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Posts Tagged ‘Thomas Carlyle’

“Bah!” “Humbug,” and “Scrooge” are all readily recognized words anytime of year, but especially in December.  And, for good reason – as they are connected to a work called A Christmas Carol

 

Charles Dickens on this date, 12/19/1843, had published A Christmas Carol (publishers: Chapman and Hall), what is in literature known as a novella (nō vel’ lä).  One source says he didn’t start it until in October of that year and did not finish it until the early days of December.  Dickens divided his story, in line with his title, into five stanzas or what most would label chapters.

 

Scrooge, his main character, has a biblical word of his first name, Ebenezer.  And though A Christmas Carol is not a Christian story as such, it seems to have helped make readers/hearers less selfish on and near Christmas.  Two fellow writers, Robert Louis Stevenson and Thomas Carlyle, both seem to have been more give to generiosity after the story appeared.  Reportedly as a result of it, a Boston manufacturer closed his factory for Christmas Day and gave a turkey to each employee.  Even the queen of Norway, later, is said to have given gifts to some crippled children marked “With Tiny Tim’s Love.”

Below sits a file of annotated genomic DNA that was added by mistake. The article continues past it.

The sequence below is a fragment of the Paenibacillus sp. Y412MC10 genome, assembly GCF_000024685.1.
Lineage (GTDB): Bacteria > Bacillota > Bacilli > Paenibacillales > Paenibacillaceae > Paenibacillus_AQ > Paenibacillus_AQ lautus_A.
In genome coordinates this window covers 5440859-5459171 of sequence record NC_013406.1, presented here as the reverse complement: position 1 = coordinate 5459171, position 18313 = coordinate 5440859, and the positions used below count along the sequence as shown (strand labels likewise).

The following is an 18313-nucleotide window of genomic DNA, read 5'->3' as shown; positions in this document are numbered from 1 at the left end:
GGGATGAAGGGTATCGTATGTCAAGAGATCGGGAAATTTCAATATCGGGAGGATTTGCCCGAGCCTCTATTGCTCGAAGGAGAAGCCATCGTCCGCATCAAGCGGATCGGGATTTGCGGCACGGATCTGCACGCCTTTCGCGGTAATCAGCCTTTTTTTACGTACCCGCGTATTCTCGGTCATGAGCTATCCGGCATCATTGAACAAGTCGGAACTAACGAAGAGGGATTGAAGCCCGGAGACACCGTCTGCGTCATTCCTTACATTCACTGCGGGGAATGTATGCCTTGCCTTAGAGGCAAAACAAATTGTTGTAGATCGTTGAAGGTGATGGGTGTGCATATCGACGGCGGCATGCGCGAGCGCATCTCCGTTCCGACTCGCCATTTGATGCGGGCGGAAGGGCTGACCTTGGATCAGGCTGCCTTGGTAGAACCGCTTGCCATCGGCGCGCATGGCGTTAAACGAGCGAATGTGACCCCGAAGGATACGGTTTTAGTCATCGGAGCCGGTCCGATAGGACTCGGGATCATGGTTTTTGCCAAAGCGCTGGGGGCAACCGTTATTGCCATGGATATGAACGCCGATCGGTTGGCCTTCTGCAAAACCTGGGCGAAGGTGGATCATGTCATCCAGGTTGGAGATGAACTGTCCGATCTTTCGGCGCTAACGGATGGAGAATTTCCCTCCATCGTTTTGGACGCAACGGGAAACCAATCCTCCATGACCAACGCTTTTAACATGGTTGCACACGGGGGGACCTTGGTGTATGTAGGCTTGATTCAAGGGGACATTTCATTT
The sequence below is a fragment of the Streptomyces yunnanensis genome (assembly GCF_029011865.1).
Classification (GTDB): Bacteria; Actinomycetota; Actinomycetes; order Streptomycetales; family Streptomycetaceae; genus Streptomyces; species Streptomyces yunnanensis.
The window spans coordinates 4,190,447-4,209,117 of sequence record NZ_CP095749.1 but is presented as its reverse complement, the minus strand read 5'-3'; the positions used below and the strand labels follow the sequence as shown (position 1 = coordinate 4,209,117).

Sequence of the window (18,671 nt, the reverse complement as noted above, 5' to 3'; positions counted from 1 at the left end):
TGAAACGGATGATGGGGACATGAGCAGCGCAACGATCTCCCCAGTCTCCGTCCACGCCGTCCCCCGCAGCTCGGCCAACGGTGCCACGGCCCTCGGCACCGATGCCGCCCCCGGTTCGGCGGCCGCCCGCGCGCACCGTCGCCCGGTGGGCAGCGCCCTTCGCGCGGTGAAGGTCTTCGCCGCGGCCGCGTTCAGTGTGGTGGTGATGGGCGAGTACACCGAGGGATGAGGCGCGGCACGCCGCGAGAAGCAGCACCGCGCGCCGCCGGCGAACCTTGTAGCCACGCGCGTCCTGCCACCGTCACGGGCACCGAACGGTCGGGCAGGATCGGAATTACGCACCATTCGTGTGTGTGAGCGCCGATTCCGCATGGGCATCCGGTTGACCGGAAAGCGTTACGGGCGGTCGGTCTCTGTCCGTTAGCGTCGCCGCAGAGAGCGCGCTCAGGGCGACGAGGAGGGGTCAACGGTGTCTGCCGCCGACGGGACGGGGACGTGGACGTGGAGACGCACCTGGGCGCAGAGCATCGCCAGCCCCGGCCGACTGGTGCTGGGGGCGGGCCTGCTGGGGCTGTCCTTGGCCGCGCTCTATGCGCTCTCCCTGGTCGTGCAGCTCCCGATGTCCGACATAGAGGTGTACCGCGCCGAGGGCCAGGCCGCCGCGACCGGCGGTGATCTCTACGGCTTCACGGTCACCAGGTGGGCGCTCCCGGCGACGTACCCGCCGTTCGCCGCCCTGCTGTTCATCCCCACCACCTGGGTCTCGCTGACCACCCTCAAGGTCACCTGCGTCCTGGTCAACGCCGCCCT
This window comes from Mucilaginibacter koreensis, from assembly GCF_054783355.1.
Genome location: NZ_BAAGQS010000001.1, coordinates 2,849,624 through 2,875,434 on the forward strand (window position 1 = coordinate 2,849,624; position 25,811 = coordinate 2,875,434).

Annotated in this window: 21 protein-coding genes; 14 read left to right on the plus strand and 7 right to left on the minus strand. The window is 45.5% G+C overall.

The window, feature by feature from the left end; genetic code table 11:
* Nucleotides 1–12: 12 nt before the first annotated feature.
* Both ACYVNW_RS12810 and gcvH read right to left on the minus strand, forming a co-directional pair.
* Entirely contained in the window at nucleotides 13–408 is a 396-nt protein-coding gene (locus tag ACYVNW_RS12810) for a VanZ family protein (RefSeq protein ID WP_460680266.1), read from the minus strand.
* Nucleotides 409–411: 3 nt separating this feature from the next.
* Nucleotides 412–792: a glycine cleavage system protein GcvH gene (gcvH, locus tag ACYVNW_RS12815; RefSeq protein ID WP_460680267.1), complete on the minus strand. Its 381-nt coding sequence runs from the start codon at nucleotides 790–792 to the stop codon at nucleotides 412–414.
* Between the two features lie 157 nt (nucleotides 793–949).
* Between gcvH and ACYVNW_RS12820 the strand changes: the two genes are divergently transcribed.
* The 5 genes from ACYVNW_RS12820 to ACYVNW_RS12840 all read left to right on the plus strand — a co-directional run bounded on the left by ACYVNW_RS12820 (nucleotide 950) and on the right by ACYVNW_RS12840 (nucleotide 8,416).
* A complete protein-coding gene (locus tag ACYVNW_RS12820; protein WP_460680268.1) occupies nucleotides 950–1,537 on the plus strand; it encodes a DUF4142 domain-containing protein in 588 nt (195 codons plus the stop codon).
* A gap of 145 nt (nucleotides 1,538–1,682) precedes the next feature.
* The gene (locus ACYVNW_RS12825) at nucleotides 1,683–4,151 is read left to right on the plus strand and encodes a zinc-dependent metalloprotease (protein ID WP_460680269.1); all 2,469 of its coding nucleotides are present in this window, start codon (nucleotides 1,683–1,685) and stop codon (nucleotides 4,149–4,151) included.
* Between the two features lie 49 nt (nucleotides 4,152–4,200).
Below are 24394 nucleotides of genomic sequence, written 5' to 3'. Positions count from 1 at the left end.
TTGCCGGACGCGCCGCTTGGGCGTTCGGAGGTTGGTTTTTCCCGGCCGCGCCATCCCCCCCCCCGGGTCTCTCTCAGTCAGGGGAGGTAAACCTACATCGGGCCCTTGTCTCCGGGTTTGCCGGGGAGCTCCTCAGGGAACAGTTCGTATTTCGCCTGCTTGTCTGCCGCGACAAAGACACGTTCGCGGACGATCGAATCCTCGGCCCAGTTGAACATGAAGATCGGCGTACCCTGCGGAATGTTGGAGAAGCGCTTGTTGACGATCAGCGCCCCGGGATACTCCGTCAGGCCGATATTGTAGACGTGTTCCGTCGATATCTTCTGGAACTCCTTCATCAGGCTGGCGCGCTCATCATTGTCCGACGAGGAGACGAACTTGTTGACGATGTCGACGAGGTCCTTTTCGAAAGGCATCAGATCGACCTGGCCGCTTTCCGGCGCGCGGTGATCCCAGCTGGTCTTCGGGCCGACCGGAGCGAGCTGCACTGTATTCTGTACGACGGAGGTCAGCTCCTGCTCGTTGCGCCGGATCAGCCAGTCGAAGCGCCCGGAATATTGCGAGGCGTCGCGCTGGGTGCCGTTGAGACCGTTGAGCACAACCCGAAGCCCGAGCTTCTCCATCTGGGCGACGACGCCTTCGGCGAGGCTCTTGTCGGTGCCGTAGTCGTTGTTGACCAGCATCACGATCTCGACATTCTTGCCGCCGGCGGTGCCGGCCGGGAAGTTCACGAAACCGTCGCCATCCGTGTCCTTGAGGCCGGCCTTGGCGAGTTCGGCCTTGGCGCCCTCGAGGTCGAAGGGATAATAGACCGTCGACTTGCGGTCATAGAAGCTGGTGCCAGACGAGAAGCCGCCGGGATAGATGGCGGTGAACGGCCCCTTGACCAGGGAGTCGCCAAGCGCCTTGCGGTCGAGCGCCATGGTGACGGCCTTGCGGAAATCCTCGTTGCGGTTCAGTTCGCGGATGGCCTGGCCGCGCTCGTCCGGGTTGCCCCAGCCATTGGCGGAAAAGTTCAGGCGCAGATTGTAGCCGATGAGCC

A Christmas Carol is still popular and is reported to have never gone out of print.

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Through all of time…sin was, is, will be the parent of misery.  This land calls itself most Christian…

                – Thomas Carlyle, The French Revolution, (NY: Random House, Inc., n.d.), 42.  

 

It is Spiritual Bankruptcy, long tolerated; verging now toward Economical Bankruptcy, and become intolerable.

                – Thomas Carlyle, The French Revolution, (NY: Random House, Inc., n.d.), 65.  

 

On the whole, how unknown is a man to himself; or a public Body of men to itself! — Great Governors …are governed by their valets…or in Constitutional countries, by the paragraphs of their Able Editors.

                – Thomas Carlyle, The French Revolution, (NY: Random House, Inc., n.d.), 390.  

 

“O Liberty, what things are done in Thy name!” – Jeanne-Marie Philipon

                – Thomas Carlyle, The French Revolution, (NY: Random House, Inc., n.d.), 639.  

 

All Anarchy, by the nature of it, is not only destructive, but self-destructive.

                – Thomas Carlyle, The French Revolution, (NY: Random House, Inc., n.d.), 673.  

 

If all wars, civil and other, are misunderstandings, what a thing must right-understanding be!

                – Thomas Carlyle, The French Revolution, (NY: Random House, Inc., n.d.), 708. 

 

Thomas Carlyle was born 12/4/1795 in Dumfriesshire, Scotland [died 2/4/1881, London].

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